St. Norbert's Roman Catholic Church - Info Sheet Print Close

All are Welcome
 
Pastor: Fr. Gigi Philip
Administrative Assistant: Cynthia Livera

Sunday Masses
Saturday5:00 PMEnglish,
Singles for Christ Choir
Sunday9:00 AMItalian
Italian Choir
10:30 AMEnglish,
Children's Liturgy
Organist/Soloist
12:00 PMEnglish,
Couples for Christ Choir
Weekday Masses
Tuesday7:00 PMItalian,
Devotion to Padre Pio
Wednesday7:00 PMEnglish,
Devotion to Our Lady of
Perpetual Help
Thursday7:00 PMEnglish,
Devotion to St. Norbert
Adoration of the Blessed Sacrament till 8:00 PM
Friday8:35 AMItalian
Adoration of the Blessed Sacrament till 9:15 AM
Elementary Schools
St. Norbert - 60 Maniza Rd. 416-393-5309
St. Robert  - 70 Bainbridge Avenue 416-393-5297
Secondary Schools
Madonna   - 20 Dubray Avenue 416-393-5506

 
Wheel Chair Accessible

Office Hours
Monday - Friday    8:30 AM - 4:30 PM;
(Lunch break 12:00 PM to 1:00 PM)
Contact
100 Regent Road
North York, Ontario M3K 1H3
Phone: 416-636-0213
Fax: 416-636-9431
office@stnorbertschurch.org
www.stnorbertschurch.org
Confession
Saturdays 4:15 - 4:45 PM and upon request
Sacrament of Baptism
Please contact the office as soon as possible
Sacrament of Matrimony
Please contact the office way in advance
Rite of Christian Initiation of Adults (RCIA)
Please contact the office
Sacrament of the Sick
Please contact the office
Blessings (home, vehicle, workplace)
Please contact the office
Visiting the sick and elderly at home
Please contact the office

Thinking about the priesthood or religious life? Hearing Jesus' call "Come and follow me"? Not sure?

Visit Vocations Toronto at www.vocationstoronto.ca, a resourceful site in answering these questions.

Knights of Columbus
Meetings 3rd Thursday of the month
Please contact the office
St. Vincent de Paul Society
Please contact the office
Youth Group
Please contact the office
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Reflections
for Sunday, January 8, 2017

Your light has come, the glory of the Lord shines upon you! This great solemnity of the Epiphany is about God showing Himself to us, in so many ways. Yet, unless we have eyes that can see, we will not know Him. One of the great challenges today is to open our eyes and to invite others to open their eyes. Sometimes all we can see is what is around us but with faith we begin to see how the divine is within all creation.

The first reading today is from the Prophet Isaiah, who has guided us through Advent and Christmas to this point of the Epiphany. Isaiah is able to see a world in which everything and everyone finally starts turning to God and moving in the direction of God. We who live in the present age often find that difficult to see. Surely Isaiah did not live in a time when everyone was turning to God, but Isaiah is able to see such a world. We are challenged today to look and to see what might draw people to God. Always wars and threats of wars, natural catastrophes and awful things incline people to turn to God. But we humans are not stable. Once things get better, we forget God.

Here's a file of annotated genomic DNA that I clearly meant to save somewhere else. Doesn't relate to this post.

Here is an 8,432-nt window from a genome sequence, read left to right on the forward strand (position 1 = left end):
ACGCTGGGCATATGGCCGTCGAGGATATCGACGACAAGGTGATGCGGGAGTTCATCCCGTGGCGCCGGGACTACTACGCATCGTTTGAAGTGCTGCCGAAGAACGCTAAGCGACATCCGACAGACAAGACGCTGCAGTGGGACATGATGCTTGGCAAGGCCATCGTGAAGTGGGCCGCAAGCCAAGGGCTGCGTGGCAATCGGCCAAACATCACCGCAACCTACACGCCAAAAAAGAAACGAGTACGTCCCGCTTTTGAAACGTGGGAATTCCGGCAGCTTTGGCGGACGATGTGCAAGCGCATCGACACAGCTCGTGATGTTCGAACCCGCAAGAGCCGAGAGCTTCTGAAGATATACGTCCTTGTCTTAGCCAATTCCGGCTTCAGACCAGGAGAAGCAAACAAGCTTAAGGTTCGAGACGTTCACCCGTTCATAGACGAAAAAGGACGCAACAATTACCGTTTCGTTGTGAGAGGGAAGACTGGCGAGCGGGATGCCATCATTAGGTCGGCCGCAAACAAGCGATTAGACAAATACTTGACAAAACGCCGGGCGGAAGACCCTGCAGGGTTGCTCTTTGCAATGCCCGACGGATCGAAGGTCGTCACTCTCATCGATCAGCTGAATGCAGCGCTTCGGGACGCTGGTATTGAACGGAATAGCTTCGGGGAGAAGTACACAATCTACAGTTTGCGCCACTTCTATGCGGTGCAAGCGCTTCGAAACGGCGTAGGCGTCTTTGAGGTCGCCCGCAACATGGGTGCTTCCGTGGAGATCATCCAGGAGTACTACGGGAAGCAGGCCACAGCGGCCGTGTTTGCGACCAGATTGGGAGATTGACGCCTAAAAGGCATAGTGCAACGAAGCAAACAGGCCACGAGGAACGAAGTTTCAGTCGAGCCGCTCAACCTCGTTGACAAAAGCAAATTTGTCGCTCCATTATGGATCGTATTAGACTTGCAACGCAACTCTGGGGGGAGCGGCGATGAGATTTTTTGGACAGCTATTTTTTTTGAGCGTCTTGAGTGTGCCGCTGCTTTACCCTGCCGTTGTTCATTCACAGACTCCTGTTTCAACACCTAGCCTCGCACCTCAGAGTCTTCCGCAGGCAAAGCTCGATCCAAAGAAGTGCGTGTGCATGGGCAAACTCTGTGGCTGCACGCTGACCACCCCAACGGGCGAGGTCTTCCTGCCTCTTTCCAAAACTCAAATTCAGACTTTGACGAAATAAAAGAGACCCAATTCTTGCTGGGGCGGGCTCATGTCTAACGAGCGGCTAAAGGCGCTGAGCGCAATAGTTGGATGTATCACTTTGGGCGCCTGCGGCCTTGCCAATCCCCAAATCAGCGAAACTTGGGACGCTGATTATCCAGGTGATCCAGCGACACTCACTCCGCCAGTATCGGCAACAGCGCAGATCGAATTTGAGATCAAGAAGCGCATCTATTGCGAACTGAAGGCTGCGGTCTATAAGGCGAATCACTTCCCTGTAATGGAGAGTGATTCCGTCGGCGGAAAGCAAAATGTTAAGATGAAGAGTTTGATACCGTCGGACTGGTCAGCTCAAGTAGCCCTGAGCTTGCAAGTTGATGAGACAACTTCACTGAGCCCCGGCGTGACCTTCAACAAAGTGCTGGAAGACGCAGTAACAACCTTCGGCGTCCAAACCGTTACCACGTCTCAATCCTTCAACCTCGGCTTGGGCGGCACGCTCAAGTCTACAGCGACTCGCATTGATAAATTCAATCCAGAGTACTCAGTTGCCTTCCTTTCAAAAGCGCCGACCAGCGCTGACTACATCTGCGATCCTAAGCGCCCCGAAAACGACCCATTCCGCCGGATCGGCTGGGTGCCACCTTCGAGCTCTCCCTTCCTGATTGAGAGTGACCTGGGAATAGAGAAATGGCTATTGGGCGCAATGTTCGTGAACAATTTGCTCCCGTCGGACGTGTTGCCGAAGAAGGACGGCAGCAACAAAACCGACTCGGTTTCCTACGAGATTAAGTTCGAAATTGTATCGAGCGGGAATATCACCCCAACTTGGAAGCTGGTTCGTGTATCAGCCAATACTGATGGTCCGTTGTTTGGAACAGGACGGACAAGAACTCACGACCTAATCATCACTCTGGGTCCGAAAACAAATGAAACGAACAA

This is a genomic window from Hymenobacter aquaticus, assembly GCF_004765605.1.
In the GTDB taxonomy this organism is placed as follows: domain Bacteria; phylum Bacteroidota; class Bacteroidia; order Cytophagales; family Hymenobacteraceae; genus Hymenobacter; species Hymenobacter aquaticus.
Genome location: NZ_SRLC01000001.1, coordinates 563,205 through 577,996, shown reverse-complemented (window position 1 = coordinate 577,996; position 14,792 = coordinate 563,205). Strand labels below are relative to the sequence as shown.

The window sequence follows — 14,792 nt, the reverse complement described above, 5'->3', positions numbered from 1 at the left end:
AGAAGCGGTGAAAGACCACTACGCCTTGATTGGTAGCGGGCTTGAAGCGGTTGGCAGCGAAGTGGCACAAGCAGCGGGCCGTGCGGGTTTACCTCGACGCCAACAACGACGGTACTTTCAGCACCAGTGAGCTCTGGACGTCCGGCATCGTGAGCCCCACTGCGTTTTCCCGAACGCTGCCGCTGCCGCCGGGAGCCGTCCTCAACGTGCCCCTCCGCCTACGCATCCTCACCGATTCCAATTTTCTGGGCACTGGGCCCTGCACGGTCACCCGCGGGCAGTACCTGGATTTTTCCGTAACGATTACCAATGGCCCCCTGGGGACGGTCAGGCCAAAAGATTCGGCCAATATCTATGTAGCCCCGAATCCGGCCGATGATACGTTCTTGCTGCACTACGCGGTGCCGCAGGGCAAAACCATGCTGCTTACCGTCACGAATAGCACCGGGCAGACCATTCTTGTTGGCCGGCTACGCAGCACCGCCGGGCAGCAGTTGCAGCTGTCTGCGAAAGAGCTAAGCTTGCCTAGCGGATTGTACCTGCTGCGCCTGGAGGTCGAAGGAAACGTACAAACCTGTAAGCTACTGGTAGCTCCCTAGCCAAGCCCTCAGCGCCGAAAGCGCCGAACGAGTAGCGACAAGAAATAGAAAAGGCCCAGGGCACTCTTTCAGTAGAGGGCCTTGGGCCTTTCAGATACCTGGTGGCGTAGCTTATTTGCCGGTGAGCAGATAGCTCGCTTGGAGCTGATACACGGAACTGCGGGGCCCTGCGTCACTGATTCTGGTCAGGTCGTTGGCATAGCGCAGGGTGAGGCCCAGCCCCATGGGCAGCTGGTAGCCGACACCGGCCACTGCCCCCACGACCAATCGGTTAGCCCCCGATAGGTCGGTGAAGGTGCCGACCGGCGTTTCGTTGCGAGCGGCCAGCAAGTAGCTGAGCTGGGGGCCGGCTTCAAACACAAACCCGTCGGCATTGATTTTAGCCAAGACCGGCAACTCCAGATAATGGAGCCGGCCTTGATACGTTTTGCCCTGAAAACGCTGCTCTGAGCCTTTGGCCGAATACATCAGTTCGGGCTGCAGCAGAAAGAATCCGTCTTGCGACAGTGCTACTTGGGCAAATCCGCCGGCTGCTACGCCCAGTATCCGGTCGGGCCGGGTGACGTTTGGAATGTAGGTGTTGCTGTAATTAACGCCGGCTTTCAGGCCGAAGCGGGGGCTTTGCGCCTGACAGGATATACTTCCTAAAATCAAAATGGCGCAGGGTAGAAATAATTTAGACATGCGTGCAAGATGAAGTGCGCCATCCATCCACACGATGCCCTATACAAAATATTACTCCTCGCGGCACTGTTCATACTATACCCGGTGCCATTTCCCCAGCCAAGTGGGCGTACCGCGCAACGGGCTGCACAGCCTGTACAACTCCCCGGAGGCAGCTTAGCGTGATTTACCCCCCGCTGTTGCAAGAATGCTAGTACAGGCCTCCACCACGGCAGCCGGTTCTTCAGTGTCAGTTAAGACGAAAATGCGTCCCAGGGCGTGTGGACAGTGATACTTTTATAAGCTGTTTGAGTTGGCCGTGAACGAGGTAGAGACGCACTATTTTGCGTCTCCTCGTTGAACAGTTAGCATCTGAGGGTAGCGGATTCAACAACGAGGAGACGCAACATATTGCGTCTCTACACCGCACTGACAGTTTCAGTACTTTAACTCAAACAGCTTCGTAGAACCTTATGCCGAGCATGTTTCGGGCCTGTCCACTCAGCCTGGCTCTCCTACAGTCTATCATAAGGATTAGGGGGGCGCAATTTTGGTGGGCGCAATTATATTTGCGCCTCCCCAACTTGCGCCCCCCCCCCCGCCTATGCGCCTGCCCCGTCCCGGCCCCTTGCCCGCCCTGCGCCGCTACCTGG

The vision of Isaiah today is more than that fleeing from awful things with the hope that God might be nice. Instead, Isaiah sees a time when the heavenly Jerusalem will draw people, attract people and help them live in the light. You and I can do that by the way that we live if we believe.

The second reading is taken from the Letter to the Ephesians. We are told that God has revealed to Paul that the Gentiles are coheirs, members of the same body, and copartners in the promise in Christ Jesus through the gospel. This was an incredible breakthrough! The Prophets had sometimes seen that God's love is for all and not just for the Jewish people. God wants everyone. Part of this great celebration of the Epiphany is to know that everyone, at all times, in all ages, is invited by the Lord to share in divinity. We can have no walls! There is no rejection! Everyone is called.

Matthew's Gospel today gives us the story we often call "the three kings." Sometimes we speak of Magi, but that term is more modern even if more accurate! The point of the story is that these men from others places and cultures came to worship the newborn King of the Universe. Some natural phenomenon had attracted them and they followed and in some mysterious fashion acknowledged the glory of God at work in the little baby.

What draws us? Prophet vision? Universality of salvation? Some mysterious force of the universe? God is always seeking ways to draw us into His own life and to share that love and salvation with us. May this solemnity open our eyes today so that we can see the divine present and surrounding us always. Then we, too, can prostrate ourselves and do Him homage.

 
Readings of the day:
First Reading: Isaiah 60.1-6
Second Reading: Ephesians 3.2-3a, 5-6
Gospel: Matthew 2.1-12

Homily from Abbot Philip, OSB, of the Benedictine Abbey of Christ in the Desert.

   

Reflections are available for the following Sundays:

2018
2017
2016
2015
2014
2013
2012
2011
2010
2009
2008
2007

St. Norbert's Church - Toronto